RAMSTEIN AIR BASE, Germany --
With a focus on resiliency, Chief Master Sgt. Ernesto J. Rendon, Jr., 86th Airlift Wing command chief, hosted a virtual town hall, with a panel of resiliency experts, April 6.
Panel members included Lt. Col. Ryan L. Buhite, 86th Medical Group mental health flight commander, and Dr. Meghan Lindeman, Integrated Resilience Office violence prevention integrator, joined Rendon to discuss resiliency and answer questions from the Kaiserslautern Military Community on how to deal with the unique stressors which are accompanying the coronavirus disease 2019 pandemic.
Subject matter experts highlighted ideas and activities to help cope with current lifestyle changes. Below are summarized answers to some of the questions asked.
Do we need to be concerned about long term impacts on people's mental health after the pandemic finally ends?
There has been some research in the past where people have had effects of irritability, anger and depression that have lasted until after the quarantine was over. The more resilient we are during the quarantine, the better we're going to be able to stay resilient after. Take as many steps as you can now to be resilient. Be flexible, set routines and maintain healthy behaviors.
If a parent gets the virus, how do they tell their young kids they have to stay away from them in a way that doesn't cause the kids additional stress?
It’s always difficult to discuss uncomfortable topics with children. It's really important to be honest with our children. Using age-appropriate information and language can go a long way in helping children feel more certain during this time. Also, keep in mind you don't have to go into specific details. It might be enough to just say, ‘dad is going to stay in his bedroom for now, because he isn't feeling well. You'll be able to spend time with him when he's feeling better.’ Then, focus your children’s attention toward something positive they can do to connect with that family member. This might include something like making a get well card or helping make food so they have an opportunity to connect.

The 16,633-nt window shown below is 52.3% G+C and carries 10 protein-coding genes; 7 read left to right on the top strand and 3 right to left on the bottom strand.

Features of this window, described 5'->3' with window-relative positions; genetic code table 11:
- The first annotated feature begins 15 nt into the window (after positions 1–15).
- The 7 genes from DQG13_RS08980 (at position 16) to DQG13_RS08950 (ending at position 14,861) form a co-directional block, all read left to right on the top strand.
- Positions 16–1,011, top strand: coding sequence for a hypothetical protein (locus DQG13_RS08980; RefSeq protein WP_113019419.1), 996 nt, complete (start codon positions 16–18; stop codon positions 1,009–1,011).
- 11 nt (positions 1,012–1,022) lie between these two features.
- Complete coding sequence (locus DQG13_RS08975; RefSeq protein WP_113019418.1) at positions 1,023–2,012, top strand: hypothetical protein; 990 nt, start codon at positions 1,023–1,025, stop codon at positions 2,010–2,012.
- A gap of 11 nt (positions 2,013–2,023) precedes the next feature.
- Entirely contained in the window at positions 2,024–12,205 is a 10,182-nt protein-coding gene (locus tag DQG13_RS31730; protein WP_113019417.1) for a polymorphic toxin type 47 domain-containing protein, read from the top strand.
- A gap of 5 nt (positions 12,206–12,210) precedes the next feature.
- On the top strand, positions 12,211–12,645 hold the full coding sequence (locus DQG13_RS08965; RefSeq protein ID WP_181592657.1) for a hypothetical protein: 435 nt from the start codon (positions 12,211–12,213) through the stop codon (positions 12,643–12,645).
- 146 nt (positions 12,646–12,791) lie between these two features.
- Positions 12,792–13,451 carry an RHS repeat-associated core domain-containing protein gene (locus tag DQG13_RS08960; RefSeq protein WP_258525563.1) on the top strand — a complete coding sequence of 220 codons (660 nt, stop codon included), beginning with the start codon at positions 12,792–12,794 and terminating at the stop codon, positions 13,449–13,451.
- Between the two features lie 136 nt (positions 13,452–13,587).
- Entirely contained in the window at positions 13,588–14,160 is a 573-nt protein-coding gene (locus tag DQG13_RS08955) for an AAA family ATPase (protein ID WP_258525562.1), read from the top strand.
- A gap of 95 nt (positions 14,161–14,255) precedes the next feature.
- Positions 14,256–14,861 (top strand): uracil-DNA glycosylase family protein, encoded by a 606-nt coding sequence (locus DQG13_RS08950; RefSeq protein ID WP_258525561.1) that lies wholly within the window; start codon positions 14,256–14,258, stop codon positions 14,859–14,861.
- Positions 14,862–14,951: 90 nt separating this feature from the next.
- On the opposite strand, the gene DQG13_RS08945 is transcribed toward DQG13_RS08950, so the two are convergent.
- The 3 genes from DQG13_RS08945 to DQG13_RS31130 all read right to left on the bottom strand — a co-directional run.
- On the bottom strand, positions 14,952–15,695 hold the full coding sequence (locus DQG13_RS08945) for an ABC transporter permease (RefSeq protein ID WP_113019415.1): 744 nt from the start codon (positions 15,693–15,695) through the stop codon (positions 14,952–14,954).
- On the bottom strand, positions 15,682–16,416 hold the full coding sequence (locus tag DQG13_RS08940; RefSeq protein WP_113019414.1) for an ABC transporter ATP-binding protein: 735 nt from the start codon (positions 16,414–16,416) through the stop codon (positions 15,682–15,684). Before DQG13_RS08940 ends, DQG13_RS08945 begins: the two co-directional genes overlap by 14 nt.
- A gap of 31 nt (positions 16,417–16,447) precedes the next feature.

If someone is pregnant, and is due to deliver in the next few weeks, what are the current rules in place for Landstuhl Regional Medical Center visitors? Is someone still allowed to be present during labor and birth, as it used to be?
As of right now, the answer is yes. Keep in touch with your providers at the obstetrician/gynecologist clinic. Also, plug in with our Landstuhl Regional Medical Center sites for the latest information.
I feel this virus is going to cause me to have a compulsive behavior to avoid touching things and wash my hands all the time. Will that be normal?
Some worry is adaptive because it causes us to make a difference in our behavior to a perceived threat. If it gets us to take immediate action, that's when worry can be helpful. When it becomes unproductive, that's when we want to take a look to see if we can do something about it. After all this is over, we are all probably going to be more cognizant of not touching our face and washing our hands more.
How can I help my teenager feel less lonely when they can't see their friends?
One thing parents can do is acknowledge their teenagers experience. Recognizing and having that dialogue can help them to understand they're in a situation that feels uncomfortable. Have an open brainstorm session with their teenagers to find out what could make this better for them. Oftentimes teens know what would help, they just need the door opened so they can ask if those things would be possible. Keep in mind, if your teenagers or other children are spending time in big virtual calls, or spending time talking to their friends, it’s good to check in with them to see what they're hearing. Take some time to provide them with correct information from credible sources so misinformation doesn't start to spiral for your teenagers.